Josh Goodman is a former staff writer for GOVERNING..E-mail: email@example.com
I'm looking forward to a year in which state and localities argue with the Census Bureau about their populations ahead of the all-important decennial count. There's a great example of that coming out of California. From the Sacramento Bee:
Federal and state demographers have conducted a polite argument over California's
population for nearly a decade and now are more than 1.5 million
persons apart - a dispute that may be settled by the 2010 census.
Last week, the state Department of Finance estimated that California had gained 353,000 residents during the 12-month period that ended on June 30 and that its population stood at 38.5 million. On Wednesday, the Census Bureau said the state gained 381,000 residents during that same period but had just under 37 million residents.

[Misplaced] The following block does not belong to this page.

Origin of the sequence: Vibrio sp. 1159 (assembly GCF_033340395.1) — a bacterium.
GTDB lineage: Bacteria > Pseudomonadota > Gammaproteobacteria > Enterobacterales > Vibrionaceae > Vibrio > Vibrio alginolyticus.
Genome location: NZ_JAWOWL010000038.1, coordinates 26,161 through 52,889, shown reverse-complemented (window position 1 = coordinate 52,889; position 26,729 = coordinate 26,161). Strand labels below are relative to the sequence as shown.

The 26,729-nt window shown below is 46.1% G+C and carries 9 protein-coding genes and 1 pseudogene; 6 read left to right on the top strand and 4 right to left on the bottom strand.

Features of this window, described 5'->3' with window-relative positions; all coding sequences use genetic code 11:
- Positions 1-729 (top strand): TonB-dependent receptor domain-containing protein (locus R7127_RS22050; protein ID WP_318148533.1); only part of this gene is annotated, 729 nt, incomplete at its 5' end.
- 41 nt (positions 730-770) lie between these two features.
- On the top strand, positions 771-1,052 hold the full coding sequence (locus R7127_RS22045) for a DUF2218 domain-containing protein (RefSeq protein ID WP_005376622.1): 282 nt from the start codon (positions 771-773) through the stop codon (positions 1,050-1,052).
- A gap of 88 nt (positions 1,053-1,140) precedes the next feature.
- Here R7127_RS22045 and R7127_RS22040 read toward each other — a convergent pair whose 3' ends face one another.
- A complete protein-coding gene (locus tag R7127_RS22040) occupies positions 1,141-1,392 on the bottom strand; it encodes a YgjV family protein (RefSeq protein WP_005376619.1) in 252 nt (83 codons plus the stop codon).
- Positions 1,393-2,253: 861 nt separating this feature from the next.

The dispute centers on how many people moved from California to other states during the decade. The Census Bureau says it detected a large out-migration while the state's demographers believe that the outflow was much smaller. Both agencies use indirect indicators, such as driver's licenses, income tax filings, to make their estimates.
It never ceases to amuse me how difficult it is to figure out how many Americans there are and where precisely they live.
GOVERNING Politics is the place for news and analysis on campaigns and elections. If there's a ballot measure in California, a legislative election in Alabama, a mayoral election in Anchorage or a governor's race in Rhode Island, GOVERNING Politics probably is writing about it. We love everything about state and local politics, from polls and campaign ads to policy debates and demographic trends.